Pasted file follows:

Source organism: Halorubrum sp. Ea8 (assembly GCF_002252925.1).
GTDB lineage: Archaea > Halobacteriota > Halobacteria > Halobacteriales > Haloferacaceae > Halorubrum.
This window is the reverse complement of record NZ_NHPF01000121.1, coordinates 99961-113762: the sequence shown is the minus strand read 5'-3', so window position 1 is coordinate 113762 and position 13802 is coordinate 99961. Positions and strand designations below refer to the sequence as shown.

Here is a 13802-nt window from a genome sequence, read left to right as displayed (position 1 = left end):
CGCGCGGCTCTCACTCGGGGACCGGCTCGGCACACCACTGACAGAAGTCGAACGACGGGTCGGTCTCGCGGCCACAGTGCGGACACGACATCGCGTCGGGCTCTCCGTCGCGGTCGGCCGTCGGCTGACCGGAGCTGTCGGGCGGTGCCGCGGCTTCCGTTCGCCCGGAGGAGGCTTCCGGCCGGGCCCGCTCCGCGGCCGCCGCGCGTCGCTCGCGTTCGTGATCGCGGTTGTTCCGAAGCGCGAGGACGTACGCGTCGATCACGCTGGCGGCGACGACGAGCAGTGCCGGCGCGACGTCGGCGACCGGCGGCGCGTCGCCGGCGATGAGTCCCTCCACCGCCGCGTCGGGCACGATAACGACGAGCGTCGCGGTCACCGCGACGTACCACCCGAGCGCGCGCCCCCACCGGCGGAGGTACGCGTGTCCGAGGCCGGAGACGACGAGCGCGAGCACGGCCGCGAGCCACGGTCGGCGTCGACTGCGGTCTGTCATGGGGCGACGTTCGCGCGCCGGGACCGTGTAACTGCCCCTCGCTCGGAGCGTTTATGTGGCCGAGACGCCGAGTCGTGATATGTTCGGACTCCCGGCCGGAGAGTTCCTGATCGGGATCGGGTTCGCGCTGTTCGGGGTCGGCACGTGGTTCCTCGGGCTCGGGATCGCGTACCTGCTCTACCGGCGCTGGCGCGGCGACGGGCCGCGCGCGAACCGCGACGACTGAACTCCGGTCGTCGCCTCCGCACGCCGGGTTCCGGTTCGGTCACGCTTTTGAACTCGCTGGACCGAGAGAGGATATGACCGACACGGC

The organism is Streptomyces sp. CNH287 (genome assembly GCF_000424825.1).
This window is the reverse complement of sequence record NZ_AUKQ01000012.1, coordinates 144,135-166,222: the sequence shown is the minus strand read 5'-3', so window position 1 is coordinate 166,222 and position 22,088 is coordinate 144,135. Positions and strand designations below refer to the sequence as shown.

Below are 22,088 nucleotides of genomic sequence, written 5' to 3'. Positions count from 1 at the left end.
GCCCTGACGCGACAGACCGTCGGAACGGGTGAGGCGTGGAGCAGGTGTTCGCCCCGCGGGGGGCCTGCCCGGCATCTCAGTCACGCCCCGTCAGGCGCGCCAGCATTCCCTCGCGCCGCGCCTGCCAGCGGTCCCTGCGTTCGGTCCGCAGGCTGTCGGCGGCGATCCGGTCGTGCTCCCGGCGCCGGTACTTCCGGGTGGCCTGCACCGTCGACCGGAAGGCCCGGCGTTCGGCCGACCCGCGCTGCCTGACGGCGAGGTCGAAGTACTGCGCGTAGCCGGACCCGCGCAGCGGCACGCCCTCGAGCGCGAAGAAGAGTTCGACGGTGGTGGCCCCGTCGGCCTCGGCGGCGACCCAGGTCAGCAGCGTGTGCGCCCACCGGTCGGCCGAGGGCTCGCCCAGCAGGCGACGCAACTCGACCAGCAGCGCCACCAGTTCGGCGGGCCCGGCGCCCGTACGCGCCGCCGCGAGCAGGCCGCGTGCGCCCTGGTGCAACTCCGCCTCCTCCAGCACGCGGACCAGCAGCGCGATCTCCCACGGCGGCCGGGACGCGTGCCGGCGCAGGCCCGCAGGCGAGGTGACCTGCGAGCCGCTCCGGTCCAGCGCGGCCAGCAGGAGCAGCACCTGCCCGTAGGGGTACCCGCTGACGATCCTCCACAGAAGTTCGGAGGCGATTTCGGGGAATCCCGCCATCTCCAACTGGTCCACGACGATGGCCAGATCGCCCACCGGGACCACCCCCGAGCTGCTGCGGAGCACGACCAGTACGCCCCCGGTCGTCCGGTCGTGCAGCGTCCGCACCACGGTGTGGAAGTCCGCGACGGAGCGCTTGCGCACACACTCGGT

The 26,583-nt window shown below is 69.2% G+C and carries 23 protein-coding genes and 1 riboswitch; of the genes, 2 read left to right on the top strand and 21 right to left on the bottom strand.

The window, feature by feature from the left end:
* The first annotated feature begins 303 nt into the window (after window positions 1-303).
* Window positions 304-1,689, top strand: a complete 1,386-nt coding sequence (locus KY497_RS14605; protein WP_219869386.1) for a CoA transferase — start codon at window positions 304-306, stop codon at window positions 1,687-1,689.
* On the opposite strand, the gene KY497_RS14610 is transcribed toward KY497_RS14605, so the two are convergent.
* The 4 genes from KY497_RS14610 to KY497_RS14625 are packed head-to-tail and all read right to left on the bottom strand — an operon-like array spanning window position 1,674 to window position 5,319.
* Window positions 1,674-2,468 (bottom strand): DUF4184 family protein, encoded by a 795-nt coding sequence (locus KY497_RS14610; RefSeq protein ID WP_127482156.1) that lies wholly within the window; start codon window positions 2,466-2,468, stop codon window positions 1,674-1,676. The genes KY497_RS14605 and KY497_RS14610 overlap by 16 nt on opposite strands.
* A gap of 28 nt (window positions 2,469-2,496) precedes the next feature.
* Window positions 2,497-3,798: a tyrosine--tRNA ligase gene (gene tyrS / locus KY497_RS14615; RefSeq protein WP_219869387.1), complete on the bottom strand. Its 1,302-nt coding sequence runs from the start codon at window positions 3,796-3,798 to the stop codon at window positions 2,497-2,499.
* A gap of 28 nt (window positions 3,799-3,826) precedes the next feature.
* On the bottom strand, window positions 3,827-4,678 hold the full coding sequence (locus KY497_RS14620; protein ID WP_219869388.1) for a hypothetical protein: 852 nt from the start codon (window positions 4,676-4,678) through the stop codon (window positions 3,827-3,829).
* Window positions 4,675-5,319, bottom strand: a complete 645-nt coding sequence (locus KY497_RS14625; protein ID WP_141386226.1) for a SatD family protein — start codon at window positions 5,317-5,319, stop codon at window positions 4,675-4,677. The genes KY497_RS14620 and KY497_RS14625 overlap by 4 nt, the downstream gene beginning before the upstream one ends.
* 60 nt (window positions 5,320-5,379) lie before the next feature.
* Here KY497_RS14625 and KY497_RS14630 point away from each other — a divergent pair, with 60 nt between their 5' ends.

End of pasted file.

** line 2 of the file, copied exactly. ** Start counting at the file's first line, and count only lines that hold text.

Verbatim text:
GTDB lineage: Archaea > Halobacteriota > Halobacteria > Halobacteriales > Haloferacaceae > Halorubrum.